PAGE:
While eating out and heavy food might be the last thing on your mind after a month of over-indulgence, there’s a place that might be one to consider when your appetite is back on track.
I paid a visit to Simpson’s on the Strand – one of the oldest restaurants in London – just before the overkill of Christmas and I was tickled by the eatery’s old school charm.
The dining spot, which opened in 1828, oozes with character. Think parliamentary dining quarters crossed with a school library and the kookiness of your grandmother’s house.
It was a chilly night when I stepped into the building off the Strand but immediately I was hit by a wave of warmth and the smell of meat roasting.
Once my friend Sarah had arrived we were escorted by one of the suited waiters through the wooden paneled, triple-high ceiling dining room to a table near the back.
Despite the burble of fellow diners chattering away and cutlery clinking we could still hear a pianist in the corner busting out some soft jazz from the corner.
Hit with a crush of Christmas customers, service was particularly slow and comedic at times – when the waiter showed up with a bottle of Amaretto instead of Scotch our ‘lost in translation moment’ reminded me of a scene from Faulty Towers.
As there was a chess convention going on upstairs – originally Simpson’s was opened as a chess club and coffee house – the bar cocktails were off the menu, hence the neat Scotch.
For fervent wine drinkers, the place boasts an extensive list.
However, I was after something a little punchier and light given the vast quantities of meat that were about to set before us.
Simpson’s offers a three course set menu for £32. There is also a larger menu with more choices but the shorter version fit the bill.
For starter I opted for a menagerie of goat cheese and beetroot, while Sarah shot for the liver pate.
Despite the old school surroundings, we were impressed by the modern and appetizing arrangement of our meals.
Mine came served on a cool textured plate while Sarah’s generous serving of meaty paste came served on a chunky wooden board.
While the starters were scrummy, we were cautious to leave room for our mains.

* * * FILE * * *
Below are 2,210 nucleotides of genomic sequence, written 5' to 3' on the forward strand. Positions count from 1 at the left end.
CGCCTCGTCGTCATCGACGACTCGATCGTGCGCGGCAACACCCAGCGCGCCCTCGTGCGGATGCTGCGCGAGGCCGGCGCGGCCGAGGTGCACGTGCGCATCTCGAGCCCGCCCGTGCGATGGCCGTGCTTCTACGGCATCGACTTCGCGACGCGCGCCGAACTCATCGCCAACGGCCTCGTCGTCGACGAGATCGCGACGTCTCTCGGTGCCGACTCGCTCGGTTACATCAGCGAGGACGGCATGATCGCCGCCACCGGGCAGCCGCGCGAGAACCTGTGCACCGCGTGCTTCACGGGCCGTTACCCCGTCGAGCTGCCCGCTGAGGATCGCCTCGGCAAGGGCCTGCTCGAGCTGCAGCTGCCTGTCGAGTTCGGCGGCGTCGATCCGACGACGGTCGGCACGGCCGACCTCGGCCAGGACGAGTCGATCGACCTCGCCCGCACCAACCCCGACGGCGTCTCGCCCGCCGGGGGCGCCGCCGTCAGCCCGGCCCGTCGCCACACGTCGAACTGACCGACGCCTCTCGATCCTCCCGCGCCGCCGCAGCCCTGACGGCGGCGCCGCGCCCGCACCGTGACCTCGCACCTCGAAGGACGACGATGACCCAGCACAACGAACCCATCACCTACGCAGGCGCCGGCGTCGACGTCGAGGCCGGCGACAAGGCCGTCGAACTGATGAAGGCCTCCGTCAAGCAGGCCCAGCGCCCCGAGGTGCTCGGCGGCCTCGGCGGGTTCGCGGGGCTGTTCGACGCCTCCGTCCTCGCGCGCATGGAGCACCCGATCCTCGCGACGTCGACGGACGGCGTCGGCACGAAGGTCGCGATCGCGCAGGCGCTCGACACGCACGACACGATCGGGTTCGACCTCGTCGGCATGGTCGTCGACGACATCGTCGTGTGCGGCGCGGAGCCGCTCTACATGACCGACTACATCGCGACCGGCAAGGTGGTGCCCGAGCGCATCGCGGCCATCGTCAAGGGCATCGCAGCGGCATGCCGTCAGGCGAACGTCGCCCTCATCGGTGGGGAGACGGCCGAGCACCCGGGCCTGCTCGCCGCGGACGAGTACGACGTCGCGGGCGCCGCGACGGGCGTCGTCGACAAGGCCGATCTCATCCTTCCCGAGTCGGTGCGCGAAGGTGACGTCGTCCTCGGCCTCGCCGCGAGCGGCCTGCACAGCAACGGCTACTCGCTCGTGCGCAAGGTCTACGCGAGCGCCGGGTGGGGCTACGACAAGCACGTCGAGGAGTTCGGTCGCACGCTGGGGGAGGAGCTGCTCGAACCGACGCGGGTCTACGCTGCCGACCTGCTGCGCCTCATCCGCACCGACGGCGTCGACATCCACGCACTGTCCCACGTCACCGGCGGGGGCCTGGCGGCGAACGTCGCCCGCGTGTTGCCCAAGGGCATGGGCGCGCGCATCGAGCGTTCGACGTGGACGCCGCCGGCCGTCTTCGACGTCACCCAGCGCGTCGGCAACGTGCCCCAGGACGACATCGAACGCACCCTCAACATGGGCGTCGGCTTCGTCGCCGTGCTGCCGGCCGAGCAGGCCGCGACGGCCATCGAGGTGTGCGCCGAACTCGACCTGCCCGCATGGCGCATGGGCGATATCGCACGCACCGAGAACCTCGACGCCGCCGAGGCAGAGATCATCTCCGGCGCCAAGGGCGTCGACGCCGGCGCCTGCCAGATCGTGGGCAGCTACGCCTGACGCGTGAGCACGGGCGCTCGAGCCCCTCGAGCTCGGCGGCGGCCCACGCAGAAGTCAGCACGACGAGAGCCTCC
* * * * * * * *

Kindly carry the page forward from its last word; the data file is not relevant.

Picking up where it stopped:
I went for roast beef, while Sarah went for lamb. It was like a piece of theatre as chefs wheeled towards our table with giant silver serving dishes and revealed sizzling platters of meat.
Sarah couldn’t help but film one of the chefs started carving away, immediately sending the footage to her boyfriend in a bid to make him salivate – which I was informed it did.
While my plate was generously filled with slabs of beef, a Yorkshire pudding, cabbage and roast potatoes completed the lot.
Silence ensued as we tackled our meat feasts with the glow of the enormous chandeliers guiding us on our culinary journey. The constant jazz piano served as another welcome accompaniment.
While we felt pretty full , we agreed there was still a spot of room left for dessert.
If you’re a fan of old-school puddings – think spotted dick and trifle – then this is the place to come.
We decided to share a treacle and coconut sponge – doused in an ample pour of custard – and a selection of ice cream / sorbet.
Sarah and I agreed that Simpson’s is a great place to check out and tick off the list, especially given its history.
There was a mix of characters on the tables around us and you can pop in dressed up or dressed down, although ‘smart casual’ is suggested.
And if you’re a fan of chess then you can indulge in a match after your meaty fix.
Sarah and I on the other hand bid a fond farewell and continued our rather lovely date night with a very quaffable cocktail at the Savoy’s Beaufort bar next door.
To make a reservation at Simpson’s in the Strand visit www.simpsonsinthestrand.co.uk or call 020 7836 9112